#GDTBATH: Ekiuwa Imariagbe

First-generation college student Ekiuwa Imariagbe shares her experiences of navigating higher education and gaining ownership of her future.

#GDTBATH: Ekiuwa Imariagbe

As a first-generation U.S. citizen and descendant of immigrants from Nigeria, my culture realizes a great reverence for health care providers because of their rigorous training and the demand and challenges they face. My parents always encouraged my siblings and me to take advantage of America’s educational opportunities because that was an avenue for us to gain ownership of our future.

There is so much gratitude and joy in my family because they have a daughter who is able to achieve what they didn’t have the opportunity to. I have noticed over the years my parents have grown to trust me with my decision-making skills. They now can see my vision and the reason why I am pursuing a master’s degree in public health and what it means to be a health provider outside of a clinical setting.

My passion for pursuing a career in health care is the gratification of knowing that I am supporting and influencing methods to achieve affordable access for all. I find it fulfilling to bring improvements to patient experience by understanding the patient population’s nuances, their journeys and by implementing improvement strategies for their needs and concerns.

As a child, I found how empowering advancing my education was and how others did not always have a direct career path. I learned how a study abroad experience, leadership retreat or summer internship could redirect someone to a path that they would not have imagined otherwise. Seeing these positive representations as a child encouraged me that I can succeed as a woman of color in STEM, which led me to graduate from Syracuse University cum laude and later to UNC-Chapel Hill to enroll in the UNC Gillings School of Global Public Health. My combined academic and personal experiences have allowed me to grow in confidence in my ability to advocate for myself and for the resources I need to thrive.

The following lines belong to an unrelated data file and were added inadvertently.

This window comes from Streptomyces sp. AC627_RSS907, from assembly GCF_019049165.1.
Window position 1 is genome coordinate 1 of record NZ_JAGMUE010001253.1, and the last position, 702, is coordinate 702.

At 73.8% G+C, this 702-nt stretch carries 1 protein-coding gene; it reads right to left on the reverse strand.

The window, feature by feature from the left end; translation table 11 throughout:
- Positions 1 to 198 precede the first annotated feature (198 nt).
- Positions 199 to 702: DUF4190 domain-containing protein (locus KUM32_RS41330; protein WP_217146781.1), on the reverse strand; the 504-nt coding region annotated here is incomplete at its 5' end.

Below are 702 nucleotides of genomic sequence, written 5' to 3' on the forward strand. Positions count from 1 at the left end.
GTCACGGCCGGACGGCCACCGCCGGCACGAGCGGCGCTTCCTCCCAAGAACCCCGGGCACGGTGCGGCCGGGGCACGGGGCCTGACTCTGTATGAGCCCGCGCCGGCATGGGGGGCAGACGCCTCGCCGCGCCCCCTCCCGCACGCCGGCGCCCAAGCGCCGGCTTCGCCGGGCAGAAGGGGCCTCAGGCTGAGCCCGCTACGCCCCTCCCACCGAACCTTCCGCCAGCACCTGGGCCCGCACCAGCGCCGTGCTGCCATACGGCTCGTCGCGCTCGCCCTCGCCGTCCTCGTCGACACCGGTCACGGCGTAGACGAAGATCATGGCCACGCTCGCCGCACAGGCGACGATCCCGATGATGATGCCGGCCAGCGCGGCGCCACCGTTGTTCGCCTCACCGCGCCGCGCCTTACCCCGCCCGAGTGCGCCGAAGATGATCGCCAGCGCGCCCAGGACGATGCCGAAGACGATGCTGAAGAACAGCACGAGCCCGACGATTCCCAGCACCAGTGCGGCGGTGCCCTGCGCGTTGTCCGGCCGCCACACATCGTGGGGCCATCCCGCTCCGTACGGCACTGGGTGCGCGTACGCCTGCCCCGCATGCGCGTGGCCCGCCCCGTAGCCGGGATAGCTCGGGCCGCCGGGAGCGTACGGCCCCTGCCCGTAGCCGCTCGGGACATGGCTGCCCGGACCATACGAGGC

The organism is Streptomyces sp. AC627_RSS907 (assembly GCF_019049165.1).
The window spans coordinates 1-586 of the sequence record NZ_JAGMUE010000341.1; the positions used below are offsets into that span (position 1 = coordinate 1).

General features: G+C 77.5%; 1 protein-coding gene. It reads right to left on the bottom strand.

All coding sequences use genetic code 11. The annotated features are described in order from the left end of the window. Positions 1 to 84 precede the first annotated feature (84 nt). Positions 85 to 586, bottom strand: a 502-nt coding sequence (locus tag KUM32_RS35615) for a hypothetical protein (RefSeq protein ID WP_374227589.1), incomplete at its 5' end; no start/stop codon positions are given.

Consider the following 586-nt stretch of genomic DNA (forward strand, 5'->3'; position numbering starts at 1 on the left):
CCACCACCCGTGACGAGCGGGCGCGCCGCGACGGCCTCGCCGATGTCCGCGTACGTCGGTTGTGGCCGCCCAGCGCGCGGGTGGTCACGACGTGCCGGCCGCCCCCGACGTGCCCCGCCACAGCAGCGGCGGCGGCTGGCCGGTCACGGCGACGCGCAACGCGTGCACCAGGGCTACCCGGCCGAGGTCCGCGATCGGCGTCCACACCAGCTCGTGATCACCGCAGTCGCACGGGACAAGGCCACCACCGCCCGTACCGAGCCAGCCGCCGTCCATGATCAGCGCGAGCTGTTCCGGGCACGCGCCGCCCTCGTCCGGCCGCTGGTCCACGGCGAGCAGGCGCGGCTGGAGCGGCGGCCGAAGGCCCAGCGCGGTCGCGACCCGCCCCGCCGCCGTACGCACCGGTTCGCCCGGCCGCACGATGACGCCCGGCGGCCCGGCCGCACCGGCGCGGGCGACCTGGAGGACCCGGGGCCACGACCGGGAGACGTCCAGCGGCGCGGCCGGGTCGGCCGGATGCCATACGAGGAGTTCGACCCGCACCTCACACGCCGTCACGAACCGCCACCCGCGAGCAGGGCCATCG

Aside from Gillings being competitively ranked as the No. 1 public school for public health and the No. 2 nationally-ranked program, it was the only school that sent me a handwritten postcard congratulating me on my acceptance and welcoming me to the health behavior family. As a first-gen student, that personalization and acknowledgment meant so much to me at the time. I felt seen, understood and appreciated.

Gillings also provided the academic flexibility I needed in a program to take additional electives and tailor my MPH according to my interests. I knew that I had the maturity, tenacity and determination to join a graduate program, but I was more unsure about what that process would entail or how different undergrad was from graduate school in terms of workload and expectations.

Luckily for me, I had close friends who were also applying to MPH and masters-level program, and as an alumna of the McNair Scholars Program, I had an extended community to lean onto, ask questions and seek advice. I owe a significant portion of my success to mentors from my undergraduate program, several educational pipeline programs and my work family at Diversity and Student Success. The result of having adults who supported and believed in me and wanted to see me grow and excel gave me the confidence to apply for opportunities I could not have had otherwise. They taught me to value mentorship and authentic relationships.

I think that’s one of the beautiful aspects of being a first-gen: Navigating the journey may be difficult and unclear at first, but the connections you build along the way are unmatched. You have a community of people who are invested in your success and that is something I would never want to trade.